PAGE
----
A transgender man has filed a discrimination lawsuit against a Catholic hospital just at the same time that a federal judge blocked new healthcare policies implemented by President Barack Obama to protect LGBT people.
In a lawsuit, Jionni Conforti claimed that St. Joseph’s Regional Medical Center in Paterson, New Jersey denied him a surgery which was “medically necessary as part of his gender transition,” reported ABC News.
A nurse initially told Conforti the surgery would be scheduled. Then Fr. Martin Rooney, the director of mission services at St. Joseph’s, intervened against it. He said in an email to Conforti’s doctor that a hysterectomy was not possible due to the institution’s religious identity. ABC News reported the especially troubling fact that the surgery had been denied “despite the fact that the hospital’s ‘patient bill of rights’ guarantees medical services without discrimination based on ‘gender identity or expression.'” Neither the hospital nor Fr. Rooney will comment on the incident and subsequent lawsuit.
Conforti, however, is clear about both the damage this alleged discrimination has caused and his reasons for suing, saying:
“‘I felt completely disrespected as a person. . .That’s not how any hospital should treat any person regardless of who they are. A hospital is a place where you should feel safe and taken care of. Instead I felt like I was rejected and humiliated.'”
The lawsuit, which beyond financial compensation hopes “to require the hospital perform any needed medical care for transgender patients,” helps to contribute to the important work of combating endemic problems related to trans people accessing healthcare. ABC News explained:
“While he had the procedure performed three months later at a different hospital, Conforti said he’s pursuing the lawsuit so that no one else has to go through what he did. . .[he] cites the problem of suicide in the transgender community.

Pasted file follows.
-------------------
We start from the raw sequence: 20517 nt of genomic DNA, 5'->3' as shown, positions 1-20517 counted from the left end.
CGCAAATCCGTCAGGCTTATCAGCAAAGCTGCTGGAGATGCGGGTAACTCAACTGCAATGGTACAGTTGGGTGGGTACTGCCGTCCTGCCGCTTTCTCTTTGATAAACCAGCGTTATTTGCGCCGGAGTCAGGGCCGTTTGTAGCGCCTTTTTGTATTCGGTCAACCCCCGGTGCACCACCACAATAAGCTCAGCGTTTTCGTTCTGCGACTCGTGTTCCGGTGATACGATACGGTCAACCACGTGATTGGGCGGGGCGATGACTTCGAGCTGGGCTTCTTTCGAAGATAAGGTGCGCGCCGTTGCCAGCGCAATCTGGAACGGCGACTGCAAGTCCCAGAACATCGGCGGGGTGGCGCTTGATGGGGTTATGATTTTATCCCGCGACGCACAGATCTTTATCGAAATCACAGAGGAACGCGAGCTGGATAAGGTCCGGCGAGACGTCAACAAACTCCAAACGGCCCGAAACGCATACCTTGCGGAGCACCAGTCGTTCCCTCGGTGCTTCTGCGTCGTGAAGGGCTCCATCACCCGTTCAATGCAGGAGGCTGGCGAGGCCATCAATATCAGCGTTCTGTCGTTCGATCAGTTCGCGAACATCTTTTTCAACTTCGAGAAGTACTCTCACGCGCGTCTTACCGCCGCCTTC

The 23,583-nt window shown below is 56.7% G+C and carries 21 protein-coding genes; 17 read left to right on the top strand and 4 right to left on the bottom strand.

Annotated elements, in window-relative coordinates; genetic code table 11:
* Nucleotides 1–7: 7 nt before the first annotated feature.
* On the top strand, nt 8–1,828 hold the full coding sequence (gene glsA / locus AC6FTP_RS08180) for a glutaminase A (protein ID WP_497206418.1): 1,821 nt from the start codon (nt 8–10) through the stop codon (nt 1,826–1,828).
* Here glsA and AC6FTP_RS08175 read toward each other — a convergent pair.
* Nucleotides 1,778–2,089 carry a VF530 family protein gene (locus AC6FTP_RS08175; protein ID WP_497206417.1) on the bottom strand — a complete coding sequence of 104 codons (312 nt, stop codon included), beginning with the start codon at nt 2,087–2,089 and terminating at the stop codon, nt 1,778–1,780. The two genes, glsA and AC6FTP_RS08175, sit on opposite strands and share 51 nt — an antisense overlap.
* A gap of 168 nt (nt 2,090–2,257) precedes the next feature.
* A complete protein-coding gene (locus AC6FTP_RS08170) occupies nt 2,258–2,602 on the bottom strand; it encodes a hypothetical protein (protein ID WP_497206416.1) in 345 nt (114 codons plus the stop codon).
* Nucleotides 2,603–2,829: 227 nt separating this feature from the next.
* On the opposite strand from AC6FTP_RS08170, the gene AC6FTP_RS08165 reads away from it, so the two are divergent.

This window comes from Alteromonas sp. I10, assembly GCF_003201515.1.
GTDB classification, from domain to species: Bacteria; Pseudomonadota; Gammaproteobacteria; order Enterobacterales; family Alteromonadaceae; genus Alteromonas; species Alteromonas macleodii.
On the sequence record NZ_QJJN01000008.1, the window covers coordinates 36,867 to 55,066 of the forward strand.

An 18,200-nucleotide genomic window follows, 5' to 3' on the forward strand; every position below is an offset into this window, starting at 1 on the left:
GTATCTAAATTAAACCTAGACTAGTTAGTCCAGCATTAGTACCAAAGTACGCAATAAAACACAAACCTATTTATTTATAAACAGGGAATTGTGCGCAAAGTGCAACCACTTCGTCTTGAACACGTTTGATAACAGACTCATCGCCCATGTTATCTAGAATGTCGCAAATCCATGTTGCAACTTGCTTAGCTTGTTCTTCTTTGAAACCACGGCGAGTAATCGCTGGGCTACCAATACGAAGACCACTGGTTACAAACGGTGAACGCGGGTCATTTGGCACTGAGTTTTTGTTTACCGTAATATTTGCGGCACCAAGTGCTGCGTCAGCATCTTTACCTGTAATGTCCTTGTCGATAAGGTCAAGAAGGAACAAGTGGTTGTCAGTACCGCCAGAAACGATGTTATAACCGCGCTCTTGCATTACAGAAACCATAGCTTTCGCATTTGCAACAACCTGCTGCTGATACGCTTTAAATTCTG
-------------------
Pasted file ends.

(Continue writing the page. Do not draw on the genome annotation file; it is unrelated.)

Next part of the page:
” ‘Anything can trigger that. Something may seem small, but to a trans person, it’s not. . .This is a big thing that happened. I want it to change. I don’t want other trans people to have to go through and feel what I felt.'”
Conforti’s story has come to light just as policies initiated by the federal Department of Health and Human Services (HHS) to protect LGBT patients have been blocked by a federal judge. This ruling by U.S. District Judge Reed O’Connor may mean more trans patients face discrimination by religiously-affiliated hospitals.
Religious groups had filed lawsuits against the federal government over the HHS regulations which, congruent with the Affordable Care Act, prohibit discrimination based on a number of protected classes, including gender identity. Buzzfeed News reported:
“O’Connor, the same judge who blocked federal government protections allowing students in public schools to use restrooms consistent with their gender identity last year, halted enforcement of the rule one day before it was supposed to go into effect, on January 1, 2017. . .
“One plaintiff in the lawsuit, a private hospital system called the Franciscan Alliance, said that, consistent with the teachings of the Catholic Church, ‘a person’s sex is ascertained biologically, and not by one’s beliefs, desires, or feelings.’
“The hospital group argued that treating or referring patients for transition-related care would constitute ‘impermissible material cooperation with evil.'”
The plaintiffs, which include Christian organizations and several states, claimed the regulation infringes upon their religious liberty as it does not include a religious exemption from providing healthcare required by transgender people, which the plaintiffs claimed violate their religious beliefs. Yet, according to new standards of care and the American Psychiatric Association’s new 2012 diagnosis of gender dysphoria, providing gender-affirming surgeries, hormone treatments, and counseling is increasingly understood to be valid and necessary medical care.
Catholic plaintiffs who are part of the several lawsuits against the HHS regulation have included the Catholic Benefits Association (CBA), the Diocese of Fargo, Catholic Charities North Dakota, the University of St. Mary, the Sisters of Mercy in North Dakota, and SMP Healthcare.
As I noted earlier this week, Catholic healthcare leaders’ opposition to non-discrimination protections are entirely out of step with Catholic teaching. Healthcare in church teaching is not only a good, it is a human right. Pope John XXIII’s 1963 encyclical Pacem in Terris was groundbreaking in human rights advocacy for his affirmation of this truth.
St. Vincent’s Hospital in New York City strongly affirmed this truth when it implemented a non-discrimination policy to protect lesbian and gay people in 1973, becoming the first Catholic institution to do so. Such protections are good, but they are meaningless if, as with St. Joseph’s Regional Medical Center, they are merely words. Catholic healthcare systems should stop fighting legal protections and instead proactively implement policies by which they will abide that live out the first rule of medicine: do no harm.
–Robert Shine, New Ways Ministry, January 6, 2017